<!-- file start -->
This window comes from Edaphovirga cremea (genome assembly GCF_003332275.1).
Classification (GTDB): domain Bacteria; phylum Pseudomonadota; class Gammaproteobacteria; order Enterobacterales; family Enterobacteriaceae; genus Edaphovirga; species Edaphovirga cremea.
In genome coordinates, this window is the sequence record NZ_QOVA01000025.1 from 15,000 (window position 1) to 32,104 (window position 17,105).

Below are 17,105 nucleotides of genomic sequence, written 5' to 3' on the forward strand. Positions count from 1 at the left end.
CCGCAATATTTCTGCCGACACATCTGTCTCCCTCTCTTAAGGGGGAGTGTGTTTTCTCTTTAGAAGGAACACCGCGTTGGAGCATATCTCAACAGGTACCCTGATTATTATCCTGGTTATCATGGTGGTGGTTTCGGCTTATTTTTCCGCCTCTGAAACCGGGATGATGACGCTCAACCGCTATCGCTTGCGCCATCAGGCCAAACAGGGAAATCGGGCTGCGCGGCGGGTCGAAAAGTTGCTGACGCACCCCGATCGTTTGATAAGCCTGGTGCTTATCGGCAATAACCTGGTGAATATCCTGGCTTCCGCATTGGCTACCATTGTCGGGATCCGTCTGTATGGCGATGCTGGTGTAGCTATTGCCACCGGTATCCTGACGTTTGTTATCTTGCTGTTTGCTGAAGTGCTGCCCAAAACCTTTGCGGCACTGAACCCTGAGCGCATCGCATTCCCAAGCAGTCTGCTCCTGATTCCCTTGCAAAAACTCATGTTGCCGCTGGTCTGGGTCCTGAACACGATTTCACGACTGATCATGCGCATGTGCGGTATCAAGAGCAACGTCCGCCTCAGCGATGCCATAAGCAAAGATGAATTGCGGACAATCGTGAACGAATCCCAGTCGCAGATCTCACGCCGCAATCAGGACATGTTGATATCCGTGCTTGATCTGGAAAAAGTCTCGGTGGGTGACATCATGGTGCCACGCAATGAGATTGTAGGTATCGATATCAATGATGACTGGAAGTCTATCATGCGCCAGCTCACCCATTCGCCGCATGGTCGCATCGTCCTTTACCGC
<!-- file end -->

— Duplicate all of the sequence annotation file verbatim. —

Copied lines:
This window comes from Edaphovirga cremea (genome assembly GCF_003332275.1).
Classification (GTDB): domain Bacteria; phylum Pseudomonadota; class Gammaproteobacteria; order Enterobacterales; family Enterobacteriaceae; genus Edaphovirga; species Edaphovirga cremea.
In genome coordinates, this window is the sequence record NZ_QOVA01000025.1 from 15,000 (window position 1) to 32,104 (window position 17,105).

Below are 17,105 nucleotides of genomic sequence, written 5' to 3' on the forward strand. Positions count from 1 at the left end.
CCGCAATATTTCTGCCGACACATCTGTCTCCCTCTCTTAAGGGGGAGTGTGTTTTCTCTTTAGAAGGAACACCGCGTTGGAGCATATCTCAACAGGTACCCTGATTATTATCCTGGTTATCATGGTGGTGGTTTCGGCTTATTTTTCCGCCTCTGAAACCGGGATGATGACGCTCAACCGCTATCGCTTGCGCCATCAGGCCAAACAGGGAAATCGGGCTGCGCGGCGGGTCGAAAAGTTGCTGACGCACCCCGATCGTTTGATAAGCCTGGTGCTTATCGGCAATAACCTGGTGAATATCCTGGCTTCCGCATTGGCTACCATTGTCGGGATCCGTCTGTATGGCGATGCTGGTGTAGCTATTGCCACCGGTATCCTGACGTTTGTTATCTTGCTGTTTGCTGAAGTGCTGCCCAAAACCTTTGCGGCACTGAACCCTGAGCGCATCGCATTCCCAAGCAGTCTGCTCCTGATTCCCTTGCAAAAACTCATGTTGCCGCTGGTCTGGGTCCTGAACACGATTTCACGACTGATCATGCGCATGTGCGGTATCAAGAGCAACGTCCGCCTCAGCGATGCCATAAGCAAAGATGAATTGCGGACAATCGTGAACGAATCCCAGTCGCAGATCTCACGCCGCAATCAGGACATGTTGATATCCGTGCTTGATCTGGAAAAAGTCTCGGTGGGTGACATCATGGTGCCACGCAATGAGATTGTAGGTATCGATATCAATGATGACTGGAAGTCTATCATGCGCCAGCTCACCCATTCGCCGCATGGTCGCATCGTCCTTTACCGC